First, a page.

Desire Like Dynamite finds McCracken at her most confident, exuding a feeling of complete creative realization that could very well put her over the proverbial top of the Contemporary Christian milieu.
Much can be said about Sandra McCracken: She is the wife of singer-songwriter Derrick Webb, controversial within Christian circles for his uniquely liberal, yet spiritual views; she herself is a devout Christian; and Noisetrade, the record label and non-traditional (read: free) music platform co-founded by her husband is behind the release of her latest album, Desire Like Dynamite. Here's what should be said: Sandra McCracken is a powerful songstress – an agile singer and devoted composer whose atmospheric and unflinchingly steady approach to songwriting is unmatched within this religious pocket of the music industry.
After 14 years, seven full-length albums and various collaborative efforts (both with her husband and others), Desire Like Dynamite finds McCracken at her most confident, exuding a feeling of complete creative realization that could very well put her over the proverbial top of the Contemporary Christian milieu. In its slow-burning and carefully formed construct, Desire Like Dynamite is an album that can be split into two parts: those led by the gentle hammers of McCracken's piano, and those by the strum of her acoustic guitar. "Redbird" and "Gridlock" belong to the former and although they unfold at an often glacial pace, they bare adequate nuances and a demeanor just jaunty enough to keep both mid-tempo tracks interesting.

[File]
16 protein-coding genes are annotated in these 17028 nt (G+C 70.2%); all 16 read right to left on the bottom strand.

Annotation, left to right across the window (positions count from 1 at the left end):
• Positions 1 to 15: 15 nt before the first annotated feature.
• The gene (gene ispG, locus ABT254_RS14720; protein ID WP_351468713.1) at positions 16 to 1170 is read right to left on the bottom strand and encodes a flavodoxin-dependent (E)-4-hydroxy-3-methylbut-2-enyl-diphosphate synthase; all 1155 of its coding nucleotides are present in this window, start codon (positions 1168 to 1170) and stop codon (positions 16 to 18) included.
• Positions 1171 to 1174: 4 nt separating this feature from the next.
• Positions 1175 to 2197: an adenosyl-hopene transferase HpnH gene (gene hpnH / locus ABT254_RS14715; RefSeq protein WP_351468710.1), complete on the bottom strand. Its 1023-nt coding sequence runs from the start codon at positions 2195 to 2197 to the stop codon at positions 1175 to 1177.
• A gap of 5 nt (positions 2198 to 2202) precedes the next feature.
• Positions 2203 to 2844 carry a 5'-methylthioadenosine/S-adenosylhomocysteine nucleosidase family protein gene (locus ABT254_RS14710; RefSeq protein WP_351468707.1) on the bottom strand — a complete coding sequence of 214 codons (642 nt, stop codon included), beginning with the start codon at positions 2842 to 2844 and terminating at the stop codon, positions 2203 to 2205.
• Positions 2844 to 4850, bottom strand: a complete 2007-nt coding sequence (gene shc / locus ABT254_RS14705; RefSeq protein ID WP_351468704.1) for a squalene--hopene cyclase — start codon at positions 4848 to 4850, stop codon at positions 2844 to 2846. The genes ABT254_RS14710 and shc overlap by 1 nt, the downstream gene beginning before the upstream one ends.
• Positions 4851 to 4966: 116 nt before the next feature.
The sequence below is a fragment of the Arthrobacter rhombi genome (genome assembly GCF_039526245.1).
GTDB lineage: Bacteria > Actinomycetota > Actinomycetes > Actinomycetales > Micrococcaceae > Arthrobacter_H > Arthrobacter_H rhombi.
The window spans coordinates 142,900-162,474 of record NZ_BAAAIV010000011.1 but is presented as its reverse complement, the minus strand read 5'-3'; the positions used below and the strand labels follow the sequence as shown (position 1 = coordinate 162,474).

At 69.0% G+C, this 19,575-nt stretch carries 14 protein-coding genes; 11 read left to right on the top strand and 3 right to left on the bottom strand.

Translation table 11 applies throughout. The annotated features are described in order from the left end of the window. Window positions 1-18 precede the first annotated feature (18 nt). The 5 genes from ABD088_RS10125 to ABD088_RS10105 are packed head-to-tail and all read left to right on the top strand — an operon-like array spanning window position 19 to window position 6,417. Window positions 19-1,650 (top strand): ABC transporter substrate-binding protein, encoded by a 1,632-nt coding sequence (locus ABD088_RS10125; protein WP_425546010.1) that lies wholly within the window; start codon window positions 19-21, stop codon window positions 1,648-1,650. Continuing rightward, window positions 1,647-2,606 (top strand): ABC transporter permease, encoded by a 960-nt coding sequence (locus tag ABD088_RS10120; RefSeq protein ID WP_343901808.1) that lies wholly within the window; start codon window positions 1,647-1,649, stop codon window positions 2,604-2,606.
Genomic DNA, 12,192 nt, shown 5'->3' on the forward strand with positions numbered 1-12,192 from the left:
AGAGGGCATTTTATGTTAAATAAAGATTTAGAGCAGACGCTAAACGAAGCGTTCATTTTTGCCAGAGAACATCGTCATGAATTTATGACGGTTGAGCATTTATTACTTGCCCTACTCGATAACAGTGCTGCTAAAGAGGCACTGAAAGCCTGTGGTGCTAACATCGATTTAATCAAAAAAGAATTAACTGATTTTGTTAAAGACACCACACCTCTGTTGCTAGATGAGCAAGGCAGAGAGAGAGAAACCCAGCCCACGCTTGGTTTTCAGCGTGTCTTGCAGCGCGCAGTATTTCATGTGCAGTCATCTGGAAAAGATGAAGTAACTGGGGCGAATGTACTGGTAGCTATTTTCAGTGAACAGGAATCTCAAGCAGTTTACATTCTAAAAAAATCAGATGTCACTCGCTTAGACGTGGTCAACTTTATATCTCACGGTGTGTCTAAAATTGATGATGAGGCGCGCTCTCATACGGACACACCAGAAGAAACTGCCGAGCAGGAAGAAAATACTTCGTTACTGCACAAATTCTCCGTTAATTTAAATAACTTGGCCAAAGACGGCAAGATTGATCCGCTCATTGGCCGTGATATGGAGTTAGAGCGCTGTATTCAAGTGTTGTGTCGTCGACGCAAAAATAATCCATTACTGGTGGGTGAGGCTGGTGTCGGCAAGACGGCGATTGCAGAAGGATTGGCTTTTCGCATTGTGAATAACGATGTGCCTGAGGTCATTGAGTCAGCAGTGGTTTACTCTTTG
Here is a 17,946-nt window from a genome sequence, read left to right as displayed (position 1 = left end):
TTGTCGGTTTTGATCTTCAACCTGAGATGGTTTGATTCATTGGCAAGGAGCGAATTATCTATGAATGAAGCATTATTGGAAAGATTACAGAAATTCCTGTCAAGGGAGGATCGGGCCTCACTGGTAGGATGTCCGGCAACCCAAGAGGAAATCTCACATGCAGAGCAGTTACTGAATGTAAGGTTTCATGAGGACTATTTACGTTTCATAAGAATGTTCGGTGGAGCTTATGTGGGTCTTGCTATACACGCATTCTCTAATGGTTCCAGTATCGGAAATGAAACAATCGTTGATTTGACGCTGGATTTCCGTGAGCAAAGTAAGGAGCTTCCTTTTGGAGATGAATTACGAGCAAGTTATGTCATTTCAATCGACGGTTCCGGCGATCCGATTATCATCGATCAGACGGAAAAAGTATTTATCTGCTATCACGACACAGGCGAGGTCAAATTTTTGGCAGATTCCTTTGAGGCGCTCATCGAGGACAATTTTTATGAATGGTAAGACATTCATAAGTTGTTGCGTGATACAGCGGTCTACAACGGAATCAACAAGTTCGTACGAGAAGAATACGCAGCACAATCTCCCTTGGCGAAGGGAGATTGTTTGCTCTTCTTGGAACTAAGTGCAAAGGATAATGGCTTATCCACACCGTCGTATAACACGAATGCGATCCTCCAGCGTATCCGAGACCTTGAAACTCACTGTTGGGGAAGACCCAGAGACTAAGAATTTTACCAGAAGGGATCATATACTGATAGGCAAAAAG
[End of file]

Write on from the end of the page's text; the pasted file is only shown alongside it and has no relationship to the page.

On the opposite end of the spectrum, those of the acoustic guitar variety prove to be the most fleshed out and realized, and arguably the poppiest work of McCracken's career. Tracks like "Hourglass" and "Sweet Amelia" soar with long and bright instrumental breaks, taking a much quicker pace than the aforementioned, developing steadily and standing out amongst the lot.
Throughout both halves, it's the oblique vocal phrasing and sideways melodies that find the artist's most noteworthy and distinguished performances. As with McCracken's past releases, her voice is not incredibly unique nor attention grabbing – it's a tempered speech that sparsely enters into territories vigorous, moody or strained – but it's the execution of that voice that has brought, and will continue to bring acclaim. Much of the success found in "Go", hands-down the album's finest track, can be attributed to the deliberate pacing in McCracken's voice.
To its detriment though, the album is often long-winded and spends the majority of its time circling its thesis before actually arriving at it. Frequently sleepy, the album could be more concise and to the point. At 51 minutes, nearly 80% of its tracks eclipse the four and a half minute mark. With McCracken's discography as proof, and the skeletal potential of these songs, Desire Like Dynamite possessed the potential to be more than just a creative touchstone, but her best work yet. Alas, it fell short.
Defects and all, Desire Like Dynamite is an album that has been toiled over; it's obvious that much effort has been put into it and it benefits from this labor extensively. It is polished and pristine, free of any vocal or instrumental imperfections, and the songs themselves are developed to their fullest extent. It is a truly rare album in its patience and gracefulness; a truly invested and contemplative listen for those willing to take it up.